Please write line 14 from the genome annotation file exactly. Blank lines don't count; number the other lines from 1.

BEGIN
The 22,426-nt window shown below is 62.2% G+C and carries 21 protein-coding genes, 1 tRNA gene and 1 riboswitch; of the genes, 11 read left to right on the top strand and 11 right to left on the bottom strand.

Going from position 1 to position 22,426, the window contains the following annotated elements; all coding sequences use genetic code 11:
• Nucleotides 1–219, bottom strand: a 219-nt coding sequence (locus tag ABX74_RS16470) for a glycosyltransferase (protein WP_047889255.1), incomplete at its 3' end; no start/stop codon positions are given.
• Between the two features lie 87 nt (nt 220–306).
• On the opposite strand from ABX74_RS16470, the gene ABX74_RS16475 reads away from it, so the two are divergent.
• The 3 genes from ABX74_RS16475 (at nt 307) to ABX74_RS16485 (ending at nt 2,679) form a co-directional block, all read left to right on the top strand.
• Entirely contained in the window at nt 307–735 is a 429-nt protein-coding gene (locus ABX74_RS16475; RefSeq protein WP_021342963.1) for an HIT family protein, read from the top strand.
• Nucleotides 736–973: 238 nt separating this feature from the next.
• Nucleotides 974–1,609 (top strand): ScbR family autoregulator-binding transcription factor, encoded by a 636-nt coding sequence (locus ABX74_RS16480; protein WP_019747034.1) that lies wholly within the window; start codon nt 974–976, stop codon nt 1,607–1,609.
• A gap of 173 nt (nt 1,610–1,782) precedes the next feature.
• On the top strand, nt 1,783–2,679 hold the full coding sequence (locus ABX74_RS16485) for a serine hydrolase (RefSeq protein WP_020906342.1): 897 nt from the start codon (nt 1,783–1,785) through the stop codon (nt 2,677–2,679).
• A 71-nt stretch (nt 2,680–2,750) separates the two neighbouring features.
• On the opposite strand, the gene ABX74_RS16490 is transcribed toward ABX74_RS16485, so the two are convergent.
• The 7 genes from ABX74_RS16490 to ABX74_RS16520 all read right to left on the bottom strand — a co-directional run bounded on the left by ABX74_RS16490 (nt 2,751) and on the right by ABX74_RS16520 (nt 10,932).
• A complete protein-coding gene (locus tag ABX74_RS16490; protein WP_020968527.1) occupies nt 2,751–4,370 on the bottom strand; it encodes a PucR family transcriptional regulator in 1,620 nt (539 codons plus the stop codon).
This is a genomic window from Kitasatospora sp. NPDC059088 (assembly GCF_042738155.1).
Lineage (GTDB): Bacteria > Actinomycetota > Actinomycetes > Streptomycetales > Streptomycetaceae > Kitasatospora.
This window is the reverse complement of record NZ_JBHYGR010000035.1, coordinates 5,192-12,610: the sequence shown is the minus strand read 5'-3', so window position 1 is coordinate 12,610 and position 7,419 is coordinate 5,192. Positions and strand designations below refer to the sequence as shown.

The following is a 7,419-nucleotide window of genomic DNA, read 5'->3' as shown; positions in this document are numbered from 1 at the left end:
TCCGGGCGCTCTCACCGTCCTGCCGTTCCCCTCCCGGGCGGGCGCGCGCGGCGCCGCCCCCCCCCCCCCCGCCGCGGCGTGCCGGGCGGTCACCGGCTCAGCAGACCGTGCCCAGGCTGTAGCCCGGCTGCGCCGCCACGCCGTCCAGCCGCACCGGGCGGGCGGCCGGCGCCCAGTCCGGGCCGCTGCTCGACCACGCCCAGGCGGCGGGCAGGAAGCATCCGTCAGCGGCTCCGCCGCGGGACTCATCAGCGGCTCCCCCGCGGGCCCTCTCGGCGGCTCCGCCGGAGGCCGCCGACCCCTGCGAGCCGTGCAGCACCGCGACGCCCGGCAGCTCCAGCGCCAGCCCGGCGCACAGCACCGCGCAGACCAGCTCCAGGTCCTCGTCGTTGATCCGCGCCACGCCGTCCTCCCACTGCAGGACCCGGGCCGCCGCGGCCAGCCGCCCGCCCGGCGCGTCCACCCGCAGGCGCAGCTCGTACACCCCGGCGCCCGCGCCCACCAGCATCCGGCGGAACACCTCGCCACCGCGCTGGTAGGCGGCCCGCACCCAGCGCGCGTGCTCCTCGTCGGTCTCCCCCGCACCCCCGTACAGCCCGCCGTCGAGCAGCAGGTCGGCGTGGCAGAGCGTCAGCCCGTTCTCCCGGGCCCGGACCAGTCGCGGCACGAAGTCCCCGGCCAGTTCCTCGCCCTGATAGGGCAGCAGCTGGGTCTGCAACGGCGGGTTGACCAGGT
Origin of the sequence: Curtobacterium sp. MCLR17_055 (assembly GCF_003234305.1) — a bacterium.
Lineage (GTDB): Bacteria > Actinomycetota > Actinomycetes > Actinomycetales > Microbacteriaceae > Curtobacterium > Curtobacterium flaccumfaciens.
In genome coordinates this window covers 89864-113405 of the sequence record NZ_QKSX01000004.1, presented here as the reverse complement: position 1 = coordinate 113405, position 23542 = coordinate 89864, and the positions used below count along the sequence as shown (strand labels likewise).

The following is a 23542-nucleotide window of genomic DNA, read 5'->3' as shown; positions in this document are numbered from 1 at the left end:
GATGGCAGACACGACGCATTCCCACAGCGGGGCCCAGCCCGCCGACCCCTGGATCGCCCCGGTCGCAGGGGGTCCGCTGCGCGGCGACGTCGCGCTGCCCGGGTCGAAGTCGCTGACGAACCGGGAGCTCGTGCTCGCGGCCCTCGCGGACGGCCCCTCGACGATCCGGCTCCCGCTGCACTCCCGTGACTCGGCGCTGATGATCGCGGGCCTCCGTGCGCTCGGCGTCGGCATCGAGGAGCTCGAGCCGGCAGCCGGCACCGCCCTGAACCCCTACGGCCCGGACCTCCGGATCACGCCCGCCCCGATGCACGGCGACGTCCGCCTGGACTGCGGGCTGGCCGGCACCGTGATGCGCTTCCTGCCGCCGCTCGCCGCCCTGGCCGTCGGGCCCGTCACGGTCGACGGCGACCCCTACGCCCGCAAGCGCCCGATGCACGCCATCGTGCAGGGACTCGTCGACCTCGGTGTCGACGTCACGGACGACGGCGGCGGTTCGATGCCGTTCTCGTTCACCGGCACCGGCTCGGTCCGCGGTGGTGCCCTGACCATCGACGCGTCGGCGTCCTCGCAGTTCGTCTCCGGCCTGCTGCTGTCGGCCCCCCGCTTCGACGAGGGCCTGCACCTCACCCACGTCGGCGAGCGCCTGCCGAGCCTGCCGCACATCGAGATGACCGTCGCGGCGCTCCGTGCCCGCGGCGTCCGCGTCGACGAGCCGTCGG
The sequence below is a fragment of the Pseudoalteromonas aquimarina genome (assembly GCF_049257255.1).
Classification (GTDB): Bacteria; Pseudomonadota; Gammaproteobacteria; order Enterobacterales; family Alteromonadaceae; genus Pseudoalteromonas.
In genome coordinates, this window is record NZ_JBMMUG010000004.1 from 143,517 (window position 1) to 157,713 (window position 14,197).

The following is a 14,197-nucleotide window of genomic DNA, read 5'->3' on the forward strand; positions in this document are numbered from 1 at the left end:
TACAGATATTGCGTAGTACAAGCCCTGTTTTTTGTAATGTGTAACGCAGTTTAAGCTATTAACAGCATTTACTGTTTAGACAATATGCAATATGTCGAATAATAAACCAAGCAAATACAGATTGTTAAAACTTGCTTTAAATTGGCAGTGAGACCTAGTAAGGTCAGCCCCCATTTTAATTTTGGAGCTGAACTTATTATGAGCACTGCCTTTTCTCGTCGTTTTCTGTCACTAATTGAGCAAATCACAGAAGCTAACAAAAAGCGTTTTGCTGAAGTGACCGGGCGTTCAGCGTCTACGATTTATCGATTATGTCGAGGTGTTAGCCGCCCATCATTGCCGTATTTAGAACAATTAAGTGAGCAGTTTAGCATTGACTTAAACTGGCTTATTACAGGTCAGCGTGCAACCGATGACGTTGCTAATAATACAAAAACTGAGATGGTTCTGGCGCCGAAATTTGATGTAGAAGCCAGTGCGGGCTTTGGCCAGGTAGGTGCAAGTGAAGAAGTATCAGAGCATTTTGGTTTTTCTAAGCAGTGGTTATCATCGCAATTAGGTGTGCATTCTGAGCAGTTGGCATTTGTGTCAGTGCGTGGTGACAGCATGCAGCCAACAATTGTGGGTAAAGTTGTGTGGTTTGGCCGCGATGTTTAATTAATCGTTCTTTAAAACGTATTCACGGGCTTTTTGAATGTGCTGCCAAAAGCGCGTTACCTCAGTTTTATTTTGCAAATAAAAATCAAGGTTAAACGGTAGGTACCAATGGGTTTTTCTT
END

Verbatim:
• The 7 genes from ABX74_RS16490 to ABX74_RS16520 all read right to left on the bottom strand — a co-directional run bounded on the left by ABX74_RS16490 (nt 2,751) and on the right by ABX74_RS16520 (nt 10,932).